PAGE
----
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On Copyright: How Copyright Works

Yesterday I talked a little bit about how I got paid to write — both the method that paid me $200 to do something fun, and the method that has paid me…well, considerably more to do something tedious and practical. And, really, that’s the issue.

It’s easy for my bosses to evaluate the value of my documentation at work, because it’s a required component of a system with a fixed value. Art, though….

Art’s tricky, because it’s hard to put a price tag on fun. See, writers want to do creative writing — it’s fun — and readers want new stories for the same reason.

There’s clearly some value there, and some very clever men got together at some point in the distant past and decided the world needed some kind of incentive to encourage creative types to make the time for things like creative writing, so the consumer types — that is to say, the public — could have access to it. The system they dreamed up is copyright.

Friendly Note:

I’m talking about copyrighting here — protecting your creative works through legal force. That’s a different thing from copywriting — creating new written material (often) for marketing or sales purposes. For more on that, check out my friend Julie Roads.

Copyright (and, really, the whole umbrella of “Intellectual Property”) attempts to encourage creativity by guaranteeing that creators get paid to make new things. It does that by granting to a manufacturer (the creator) an arbitrary, fiat, and transferable monopoly on the sale of a product (the creative work).

Registering Your Copyright

The nice thing about copyright is that it’s easy. You technically own the copyright to anything you create, as soon as you create it. You don’t have to register your work in order to own the copyright to it.

Of course, owning the copyright is only really valuable when you have to defend it in court, and that process will go a lot smoother if you can present your registration form than if you show up with, “I wrote it on July sixth. Pinky swear.”

Anything you’re particularly concerned about protecting can be registered online with a minimum of fuss (and a $35 filing fee) by visiting the e-Copyright Office at I’ve registered a couple of my novels (in a batch, so it was just one filing fee), before engaging in what seemed like some slightly risky behavior, but I wouldn’t go so far as to say I recommend it.

If you’re trying to protect your work, though, you’ll get even more mileage out of a simple statement. Anything you publish (and “publish” here simply means “make public,” so it would certainly include blog posts and Facebook Notes) that you want protected would do well to bear a standard copyright statement.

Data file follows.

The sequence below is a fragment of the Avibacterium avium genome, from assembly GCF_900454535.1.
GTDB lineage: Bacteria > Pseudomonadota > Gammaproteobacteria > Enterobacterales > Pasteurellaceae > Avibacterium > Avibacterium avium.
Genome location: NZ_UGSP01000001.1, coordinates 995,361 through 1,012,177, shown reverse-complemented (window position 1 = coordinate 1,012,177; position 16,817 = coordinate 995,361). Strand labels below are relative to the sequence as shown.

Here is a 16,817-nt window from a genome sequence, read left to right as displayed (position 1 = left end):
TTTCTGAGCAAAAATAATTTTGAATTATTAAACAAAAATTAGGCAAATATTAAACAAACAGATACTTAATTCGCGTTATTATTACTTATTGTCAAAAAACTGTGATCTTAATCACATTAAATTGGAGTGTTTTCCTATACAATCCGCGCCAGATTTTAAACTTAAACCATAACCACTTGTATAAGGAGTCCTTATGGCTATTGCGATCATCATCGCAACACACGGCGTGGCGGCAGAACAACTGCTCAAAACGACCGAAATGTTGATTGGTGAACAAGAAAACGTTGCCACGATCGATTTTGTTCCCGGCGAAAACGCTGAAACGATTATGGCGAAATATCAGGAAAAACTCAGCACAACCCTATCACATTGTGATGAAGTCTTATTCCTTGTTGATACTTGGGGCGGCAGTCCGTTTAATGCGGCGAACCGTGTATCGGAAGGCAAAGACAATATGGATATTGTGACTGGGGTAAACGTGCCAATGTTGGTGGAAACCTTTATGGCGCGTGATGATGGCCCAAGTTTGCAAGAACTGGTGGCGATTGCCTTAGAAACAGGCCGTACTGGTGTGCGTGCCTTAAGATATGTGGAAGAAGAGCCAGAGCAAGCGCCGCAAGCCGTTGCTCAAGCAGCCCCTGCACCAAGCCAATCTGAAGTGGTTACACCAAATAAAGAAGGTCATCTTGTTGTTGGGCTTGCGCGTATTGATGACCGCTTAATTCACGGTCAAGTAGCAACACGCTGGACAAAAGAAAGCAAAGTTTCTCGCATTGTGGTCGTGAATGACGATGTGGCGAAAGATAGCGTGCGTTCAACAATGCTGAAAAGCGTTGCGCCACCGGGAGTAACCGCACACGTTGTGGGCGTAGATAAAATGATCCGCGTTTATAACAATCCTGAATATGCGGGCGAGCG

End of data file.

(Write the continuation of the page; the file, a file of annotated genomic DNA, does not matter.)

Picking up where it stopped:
Copyright © 2010 Unstressed Syllables. All rights reserved.

The clearer your copyright statement, the less likely it is that someone will accidentally misuse your material. That also makes it harder for willful infringers to get away with their malfeasance (and it makes their reckoning bigger when one comes due).

Getting Paid for Your Copyright

If you use it right, copyright can get you paid in two ways. First, it provides enough of a safeguard that you can, with reasonable confidence, invest the time and money to print and publish a book in the confidence it will sell.

That does require you to have a market of readers ready to buy your books. But if you do have that market, you can rest assured that you’re the only one selling to them.

Then you can also generate income using the legal bludgeon that copyright provides. When people share your work or appropriate it as their own, you can threaten them with legal action if they don’t pay a licensing fee (a popular tactic among photographers, apparently), or you can just go ahead and take them to court.

Obviously the facts of the case have a lot to do with determining the amount of the reward, but if you can show that the infringement was willful (that’s where your blatant copyright statement comes in handy), then you can charge hundreds of thousands of dollars of punitive damages. That’ll pay a few bills!

Of course, most writers never participate in any of that. Even the successful ones with big book deals tends to spend very little time printing and binding books or fighting cases in Federal court.

It’s far more common for writers to sell their copyright. If you can find a big corporation (with lots of lawyers constantly at the ready), and convince them your book is worth selling, you can sell them your intellectual property rights in exchange for a cash advance and a small portion of the proceeds from any sales.

Or, if you’re truly savvy and willing to do some of the business-side legwork, you can sell “the rights” to a single work to lots and lots of different buyers for lots and lots of small portions of the proceeds from sales. Hearing Dean Wesley Smith discuss the resale of individual rights makes me feel more confident in copyright than I have in years.

Protecting Your Copyright

That’s the dream. A magic bakery that pays you again and again and again for a book you wrote once, years ago. Most of those rights you sold took away your control over your work, though.

That’s a big drawback, and it’s not the only negative aspect of copyright protection for creators. As you may have noticed in some of the discussion above, there’s a real and constant burden on the writer to actively protect the copyright on a creative work.

That’s an awful lot of time spent not writing. So come back tomorrow and I’ll talk a little bit about how to protect your copyright…and whether you should.

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